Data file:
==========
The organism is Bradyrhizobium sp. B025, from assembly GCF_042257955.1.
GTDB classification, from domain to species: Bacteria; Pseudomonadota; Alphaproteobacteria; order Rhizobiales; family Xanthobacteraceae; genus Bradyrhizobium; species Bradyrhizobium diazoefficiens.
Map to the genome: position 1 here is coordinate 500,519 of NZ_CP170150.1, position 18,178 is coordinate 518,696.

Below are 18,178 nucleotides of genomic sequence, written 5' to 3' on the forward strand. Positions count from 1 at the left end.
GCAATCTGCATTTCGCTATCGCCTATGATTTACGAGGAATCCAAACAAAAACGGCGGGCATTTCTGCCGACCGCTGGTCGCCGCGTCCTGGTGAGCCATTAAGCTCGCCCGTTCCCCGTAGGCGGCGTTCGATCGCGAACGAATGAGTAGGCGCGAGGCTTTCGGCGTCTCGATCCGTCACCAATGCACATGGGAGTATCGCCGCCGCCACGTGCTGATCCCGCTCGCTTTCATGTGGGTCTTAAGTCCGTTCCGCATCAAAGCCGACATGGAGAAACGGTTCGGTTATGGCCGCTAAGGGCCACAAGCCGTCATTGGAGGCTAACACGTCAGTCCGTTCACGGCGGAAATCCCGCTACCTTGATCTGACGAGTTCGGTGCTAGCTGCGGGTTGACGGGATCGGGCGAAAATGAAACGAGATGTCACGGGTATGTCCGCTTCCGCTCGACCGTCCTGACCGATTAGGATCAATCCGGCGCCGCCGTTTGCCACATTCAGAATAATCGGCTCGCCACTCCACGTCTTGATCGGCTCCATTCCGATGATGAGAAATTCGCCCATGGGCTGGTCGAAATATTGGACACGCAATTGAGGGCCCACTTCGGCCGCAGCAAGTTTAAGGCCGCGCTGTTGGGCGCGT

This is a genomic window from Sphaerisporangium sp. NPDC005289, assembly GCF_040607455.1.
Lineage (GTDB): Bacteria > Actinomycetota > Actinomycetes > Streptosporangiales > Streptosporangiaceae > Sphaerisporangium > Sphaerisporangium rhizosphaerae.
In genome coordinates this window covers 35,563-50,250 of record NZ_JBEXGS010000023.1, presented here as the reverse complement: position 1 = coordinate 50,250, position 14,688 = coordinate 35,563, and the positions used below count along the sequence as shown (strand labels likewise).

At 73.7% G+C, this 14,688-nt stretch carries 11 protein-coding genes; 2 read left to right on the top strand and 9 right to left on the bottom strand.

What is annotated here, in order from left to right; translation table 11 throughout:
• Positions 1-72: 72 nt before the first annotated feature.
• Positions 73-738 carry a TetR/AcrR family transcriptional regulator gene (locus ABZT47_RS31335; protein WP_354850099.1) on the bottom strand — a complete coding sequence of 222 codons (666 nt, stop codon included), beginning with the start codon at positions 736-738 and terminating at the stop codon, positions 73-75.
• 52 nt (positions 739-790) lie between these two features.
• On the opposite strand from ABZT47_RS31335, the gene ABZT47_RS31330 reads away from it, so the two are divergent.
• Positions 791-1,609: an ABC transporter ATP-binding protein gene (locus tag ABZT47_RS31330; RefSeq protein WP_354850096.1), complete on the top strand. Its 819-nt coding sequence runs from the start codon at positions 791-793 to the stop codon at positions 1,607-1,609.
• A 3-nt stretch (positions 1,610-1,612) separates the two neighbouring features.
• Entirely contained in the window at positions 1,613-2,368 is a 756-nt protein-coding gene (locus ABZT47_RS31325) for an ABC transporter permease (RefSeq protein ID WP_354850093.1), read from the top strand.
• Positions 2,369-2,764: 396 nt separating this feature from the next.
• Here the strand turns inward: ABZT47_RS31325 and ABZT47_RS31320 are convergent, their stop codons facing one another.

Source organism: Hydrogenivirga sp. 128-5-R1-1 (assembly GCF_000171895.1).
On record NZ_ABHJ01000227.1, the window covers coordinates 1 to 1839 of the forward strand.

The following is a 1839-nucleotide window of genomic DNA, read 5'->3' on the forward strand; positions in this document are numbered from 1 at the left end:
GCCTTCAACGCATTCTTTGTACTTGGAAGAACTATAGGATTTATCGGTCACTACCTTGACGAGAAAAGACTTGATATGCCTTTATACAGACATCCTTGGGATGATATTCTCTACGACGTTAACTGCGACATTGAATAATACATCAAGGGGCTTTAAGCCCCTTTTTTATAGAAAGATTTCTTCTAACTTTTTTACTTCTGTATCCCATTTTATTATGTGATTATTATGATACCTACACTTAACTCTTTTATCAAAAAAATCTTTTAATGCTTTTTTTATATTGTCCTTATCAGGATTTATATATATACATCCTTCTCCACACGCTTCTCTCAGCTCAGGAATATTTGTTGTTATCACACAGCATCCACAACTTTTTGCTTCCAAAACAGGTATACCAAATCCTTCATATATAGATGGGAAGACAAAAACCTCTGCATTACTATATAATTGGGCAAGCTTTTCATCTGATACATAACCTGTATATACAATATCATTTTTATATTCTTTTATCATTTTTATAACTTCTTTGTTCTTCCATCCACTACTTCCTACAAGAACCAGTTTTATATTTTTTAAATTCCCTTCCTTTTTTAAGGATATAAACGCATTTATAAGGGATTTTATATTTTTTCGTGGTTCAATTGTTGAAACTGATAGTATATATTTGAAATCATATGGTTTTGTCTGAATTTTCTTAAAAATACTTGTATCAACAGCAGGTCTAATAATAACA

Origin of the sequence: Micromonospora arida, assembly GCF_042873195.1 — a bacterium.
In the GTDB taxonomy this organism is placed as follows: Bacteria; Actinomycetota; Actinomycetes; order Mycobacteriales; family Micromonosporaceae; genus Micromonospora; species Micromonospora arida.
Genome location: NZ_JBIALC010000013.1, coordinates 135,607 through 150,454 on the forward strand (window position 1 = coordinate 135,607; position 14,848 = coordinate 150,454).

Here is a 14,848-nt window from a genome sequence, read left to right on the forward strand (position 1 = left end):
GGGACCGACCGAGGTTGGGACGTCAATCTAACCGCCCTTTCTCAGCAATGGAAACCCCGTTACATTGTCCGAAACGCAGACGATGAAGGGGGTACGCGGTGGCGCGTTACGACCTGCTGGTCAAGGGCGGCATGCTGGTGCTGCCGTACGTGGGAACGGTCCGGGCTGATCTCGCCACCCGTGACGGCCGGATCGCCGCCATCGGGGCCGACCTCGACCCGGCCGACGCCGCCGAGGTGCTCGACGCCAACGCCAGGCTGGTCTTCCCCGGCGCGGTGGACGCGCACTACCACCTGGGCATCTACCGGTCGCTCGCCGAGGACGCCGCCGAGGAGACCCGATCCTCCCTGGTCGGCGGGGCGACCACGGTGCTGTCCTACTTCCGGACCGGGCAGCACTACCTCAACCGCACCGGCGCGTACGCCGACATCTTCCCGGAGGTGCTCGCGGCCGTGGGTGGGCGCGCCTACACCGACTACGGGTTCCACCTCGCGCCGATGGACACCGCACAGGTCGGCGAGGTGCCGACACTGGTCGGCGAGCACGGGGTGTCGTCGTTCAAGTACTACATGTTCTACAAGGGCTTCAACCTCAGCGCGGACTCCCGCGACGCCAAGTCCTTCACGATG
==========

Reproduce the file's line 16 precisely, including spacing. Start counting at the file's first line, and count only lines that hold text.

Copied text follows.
• A 3-nt stretch (positions 1,610-1,612) separates the two neighbouring features.